You reminded me of my first whicker basket ride in Madeira. I had gone on the cruise as a singleton, but P&O sat me with three other singles at dinner, so I quickly made friends. During the day in Madeira I did a ship's tour and went to the basket factory and ended up at Monte. One of the ship's young radio officers was on the same trip and we shared a basket down the hill. Heaven knows what he thought of me, sqealing and giggling all the way down, but it was enormous fun.

          Jenny

          Comment


            #6
            Originally posted by Hirst, Salisbury View Post
            Thanks for replying, Bradbury.

            I assume you began your Canberra cruises as a very small child!!;)

            You reminded me of my first whicker basket ride in Madeira. I had gone on the cruise as a singleton, but P&O sat me with three other singles at dinner, so I quickly made friends. During the day in Madeira I did a ship's tour and went to the basket factory and ended up at Monte. One of the ship's young radio officers was on the same trip and we shared a basket down the hill. Heaven knows what he thought of me, sqealing and giggling all the way down, but it was enormous fun.

            Jenny
            Yes - a very young girl.
            Last edited by Bradbury, Coventry; 4th December 2010, 11:59 AM.

            Comment


              #7
              Traditions and P&O

              Originally posted by Hirst, Salisbury View Post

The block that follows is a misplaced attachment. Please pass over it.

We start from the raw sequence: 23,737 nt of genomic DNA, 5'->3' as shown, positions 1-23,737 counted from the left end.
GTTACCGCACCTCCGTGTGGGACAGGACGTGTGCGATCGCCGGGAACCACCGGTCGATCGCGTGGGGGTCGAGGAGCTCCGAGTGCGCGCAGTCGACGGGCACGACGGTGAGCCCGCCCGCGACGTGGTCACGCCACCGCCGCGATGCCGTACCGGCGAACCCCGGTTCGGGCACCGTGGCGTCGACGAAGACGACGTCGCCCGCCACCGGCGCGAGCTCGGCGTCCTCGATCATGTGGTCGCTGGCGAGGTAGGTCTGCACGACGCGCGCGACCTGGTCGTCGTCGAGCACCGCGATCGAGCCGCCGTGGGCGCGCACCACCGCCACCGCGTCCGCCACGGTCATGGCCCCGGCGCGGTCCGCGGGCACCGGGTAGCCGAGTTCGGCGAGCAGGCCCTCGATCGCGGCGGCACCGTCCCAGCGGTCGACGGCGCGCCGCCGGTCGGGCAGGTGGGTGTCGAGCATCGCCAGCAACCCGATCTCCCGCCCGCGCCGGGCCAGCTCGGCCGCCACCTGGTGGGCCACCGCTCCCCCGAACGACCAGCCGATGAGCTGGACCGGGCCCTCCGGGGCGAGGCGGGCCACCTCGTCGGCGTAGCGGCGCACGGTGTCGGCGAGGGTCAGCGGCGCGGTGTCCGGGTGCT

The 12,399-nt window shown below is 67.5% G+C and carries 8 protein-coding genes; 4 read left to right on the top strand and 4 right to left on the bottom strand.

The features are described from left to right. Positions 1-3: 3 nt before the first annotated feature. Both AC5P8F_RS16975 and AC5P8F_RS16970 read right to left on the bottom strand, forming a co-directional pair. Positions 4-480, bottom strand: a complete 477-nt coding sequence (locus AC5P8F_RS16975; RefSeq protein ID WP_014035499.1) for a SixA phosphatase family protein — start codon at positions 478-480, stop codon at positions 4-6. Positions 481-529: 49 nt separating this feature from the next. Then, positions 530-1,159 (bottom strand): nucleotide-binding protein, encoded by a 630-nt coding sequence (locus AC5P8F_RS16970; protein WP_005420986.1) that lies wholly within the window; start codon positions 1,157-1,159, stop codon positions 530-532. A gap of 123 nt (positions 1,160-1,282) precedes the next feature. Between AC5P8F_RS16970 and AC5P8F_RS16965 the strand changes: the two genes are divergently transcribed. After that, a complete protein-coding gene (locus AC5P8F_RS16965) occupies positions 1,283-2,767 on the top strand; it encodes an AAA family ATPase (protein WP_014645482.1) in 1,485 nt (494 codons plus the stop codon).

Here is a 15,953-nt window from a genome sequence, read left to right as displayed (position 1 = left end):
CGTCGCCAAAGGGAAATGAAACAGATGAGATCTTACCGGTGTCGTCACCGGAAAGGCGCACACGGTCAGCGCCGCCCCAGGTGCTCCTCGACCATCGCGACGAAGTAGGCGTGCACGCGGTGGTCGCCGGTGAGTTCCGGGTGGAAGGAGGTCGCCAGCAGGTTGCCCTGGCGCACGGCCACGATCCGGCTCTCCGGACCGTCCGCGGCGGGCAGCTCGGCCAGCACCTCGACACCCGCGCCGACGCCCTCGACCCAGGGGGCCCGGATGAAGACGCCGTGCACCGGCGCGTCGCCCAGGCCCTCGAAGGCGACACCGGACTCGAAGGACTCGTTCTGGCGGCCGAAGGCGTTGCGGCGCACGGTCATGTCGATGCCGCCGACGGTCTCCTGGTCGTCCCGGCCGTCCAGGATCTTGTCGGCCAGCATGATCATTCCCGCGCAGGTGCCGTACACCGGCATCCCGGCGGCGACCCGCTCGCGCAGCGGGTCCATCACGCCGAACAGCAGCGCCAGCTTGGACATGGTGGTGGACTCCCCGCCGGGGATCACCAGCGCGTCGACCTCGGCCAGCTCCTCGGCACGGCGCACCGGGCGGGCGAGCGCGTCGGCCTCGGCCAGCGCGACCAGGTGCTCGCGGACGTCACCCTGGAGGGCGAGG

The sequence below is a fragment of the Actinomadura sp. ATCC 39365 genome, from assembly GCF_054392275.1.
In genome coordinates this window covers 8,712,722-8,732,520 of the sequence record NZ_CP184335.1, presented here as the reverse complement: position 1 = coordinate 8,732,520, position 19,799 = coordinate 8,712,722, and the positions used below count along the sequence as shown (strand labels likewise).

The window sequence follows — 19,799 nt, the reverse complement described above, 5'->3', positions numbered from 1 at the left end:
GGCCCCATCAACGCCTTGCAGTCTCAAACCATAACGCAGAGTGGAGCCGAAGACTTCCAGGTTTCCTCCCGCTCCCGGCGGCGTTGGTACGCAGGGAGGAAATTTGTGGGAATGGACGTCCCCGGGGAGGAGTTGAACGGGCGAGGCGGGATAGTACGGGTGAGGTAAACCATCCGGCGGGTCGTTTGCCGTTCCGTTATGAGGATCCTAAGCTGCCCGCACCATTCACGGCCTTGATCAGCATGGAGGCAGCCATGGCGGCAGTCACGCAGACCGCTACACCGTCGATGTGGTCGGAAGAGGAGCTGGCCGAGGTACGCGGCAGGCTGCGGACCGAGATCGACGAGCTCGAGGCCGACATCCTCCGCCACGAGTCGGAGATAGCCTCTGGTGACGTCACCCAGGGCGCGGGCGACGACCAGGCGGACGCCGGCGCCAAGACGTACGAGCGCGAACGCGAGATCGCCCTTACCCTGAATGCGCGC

I read to day an obituary for Capt Scott-Masson who has died aged 81. He was Master of Canberra when I sailed on her in 1984, two years after he had taken her on her voyage to the Falkland Islands. Capt Scott-Masson was, by all accounts, a remarkable man and enjoyed a distinguished career. RIP.

              When reading the obituary all the happy memories of the trip on Canberra came flooding back. It was my first cruise and might have been my last if I hadn't turned out to be a reasonably good 'sailor'. We had spent a happy time bobbing up and down between the Canary Islands and then to Lisbon on the way home. On leaving Lisbon we encountered winds of force 11/12 and that's how it remained all the way. It was an amazing experience - just like being on a big dipper. We would sit up the front in the Crow's Nest watching the waves crashing over us and I can still remember the knot in the stomach time and again while waiting for the prow to start to rise again after disappearing beneath the water. It seemed like minutes, but was of course only seconds. What an adventure!!
              I also read the obituary of Captain 'DJ' Scott-Masson in the Daily Telegraph this week. (Telegraph only because the Times was late due to the snow).

              More interesting to me was the fact that at the time Captain Scott-Masson took the Canberra to the Faulklands both he and four other Senior P&O officers onboard Canberra were in fact Royal Naval Reservists.

              I wonder how many cruise ship officers are RN Reservists these days.

              Comment


                #8
                Richard, only you could find it necessary to apologise for reading The Telegraph rather than The Times.:p

                Actually, I'm amazed that you would admit to reading a tabloid newspaper.;) Whatever is the world coming to?

                Jenny

                Comment